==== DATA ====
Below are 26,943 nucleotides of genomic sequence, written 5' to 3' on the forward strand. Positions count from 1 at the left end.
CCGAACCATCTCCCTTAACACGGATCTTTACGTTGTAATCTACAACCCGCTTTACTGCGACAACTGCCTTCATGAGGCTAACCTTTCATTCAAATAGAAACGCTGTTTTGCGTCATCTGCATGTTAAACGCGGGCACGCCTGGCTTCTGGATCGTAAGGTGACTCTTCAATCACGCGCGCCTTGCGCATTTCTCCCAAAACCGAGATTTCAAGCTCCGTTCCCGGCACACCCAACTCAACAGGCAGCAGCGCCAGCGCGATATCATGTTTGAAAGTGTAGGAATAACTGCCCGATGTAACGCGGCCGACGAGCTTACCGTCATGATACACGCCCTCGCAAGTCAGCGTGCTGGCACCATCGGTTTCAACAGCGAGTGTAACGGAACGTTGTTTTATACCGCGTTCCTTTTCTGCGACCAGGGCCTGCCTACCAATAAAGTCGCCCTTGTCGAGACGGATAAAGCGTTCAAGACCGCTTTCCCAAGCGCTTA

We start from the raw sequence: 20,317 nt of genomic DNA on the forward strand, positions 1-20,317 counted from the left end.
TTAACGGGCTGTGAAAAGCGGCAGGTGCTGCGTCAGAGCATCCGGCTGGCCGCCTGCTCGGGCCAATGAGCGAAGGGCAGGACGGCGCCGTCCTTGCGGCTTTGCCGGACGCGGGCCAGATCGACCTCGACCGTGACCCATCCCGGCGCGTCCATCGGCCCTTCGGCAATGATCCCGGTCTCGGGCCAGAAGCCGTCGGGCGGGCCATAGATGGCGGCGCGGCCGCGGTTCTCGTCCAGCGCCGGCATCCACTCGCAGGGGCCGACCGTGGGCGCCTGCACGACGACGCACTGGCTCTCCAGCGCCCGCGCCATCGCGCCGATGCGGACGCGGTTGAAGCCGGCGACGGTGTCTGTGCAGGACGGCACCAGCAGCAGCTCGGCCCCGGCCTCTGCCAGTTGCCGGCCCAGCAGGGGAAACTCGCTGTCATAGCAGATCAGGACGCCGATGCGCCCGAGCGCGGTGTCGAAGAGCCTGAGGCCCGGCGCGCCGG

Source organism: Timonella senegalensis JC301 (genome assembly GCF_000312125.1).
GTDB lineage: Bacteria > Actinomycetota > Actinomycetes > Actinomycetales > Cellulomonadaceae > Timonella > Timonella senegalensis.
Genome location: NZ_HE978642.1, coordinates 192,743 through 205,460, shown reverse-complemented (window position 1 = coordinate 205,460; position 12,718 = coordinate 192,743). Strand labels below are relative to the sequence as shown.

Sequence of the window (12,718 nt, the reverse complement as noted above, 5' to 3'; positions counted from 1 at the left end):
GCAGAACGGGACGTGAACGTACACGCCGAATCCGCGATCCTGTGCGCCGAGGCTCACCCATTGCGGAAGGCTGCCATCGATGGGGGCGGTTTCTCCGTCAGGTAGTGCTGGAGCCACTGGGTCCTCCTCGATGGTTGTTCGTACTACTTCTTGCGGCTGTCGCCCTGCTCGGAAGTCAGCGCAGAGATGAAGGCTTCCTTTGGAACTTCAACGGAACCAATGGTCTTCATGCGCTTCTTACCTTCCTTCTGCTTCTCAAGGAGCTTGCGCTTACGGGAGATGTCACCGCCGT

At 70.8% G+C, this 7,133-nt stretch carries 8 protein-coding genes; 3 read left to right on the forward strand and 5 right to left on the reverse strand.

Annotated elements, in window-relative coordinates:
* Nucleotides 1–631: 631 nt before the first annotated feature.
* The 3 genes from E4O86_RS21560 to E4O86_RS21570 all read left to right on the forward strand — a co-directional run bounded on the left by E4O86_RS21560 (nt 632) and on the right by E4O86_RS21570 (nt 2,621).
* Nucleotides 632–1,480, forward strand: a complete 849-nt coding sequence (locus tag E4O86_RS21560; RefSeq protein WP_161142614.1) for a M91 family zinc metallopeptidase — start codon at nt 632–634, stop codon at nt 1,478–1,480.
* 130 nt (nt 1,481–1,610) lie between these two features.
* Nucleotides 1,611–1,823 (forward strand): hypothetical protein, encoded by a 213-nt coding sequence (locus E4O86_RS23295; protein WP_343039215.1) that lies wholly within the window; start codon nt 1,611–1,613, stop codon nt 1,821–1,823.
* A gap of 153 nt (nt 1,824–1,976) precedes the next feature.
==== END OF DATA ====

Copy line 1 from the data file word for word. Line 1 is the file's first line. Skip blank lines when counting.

Below are 26,943 nucleotides of genomic sequence, written 5' to 3' on the forward strand. Positions count from 1 at the left end.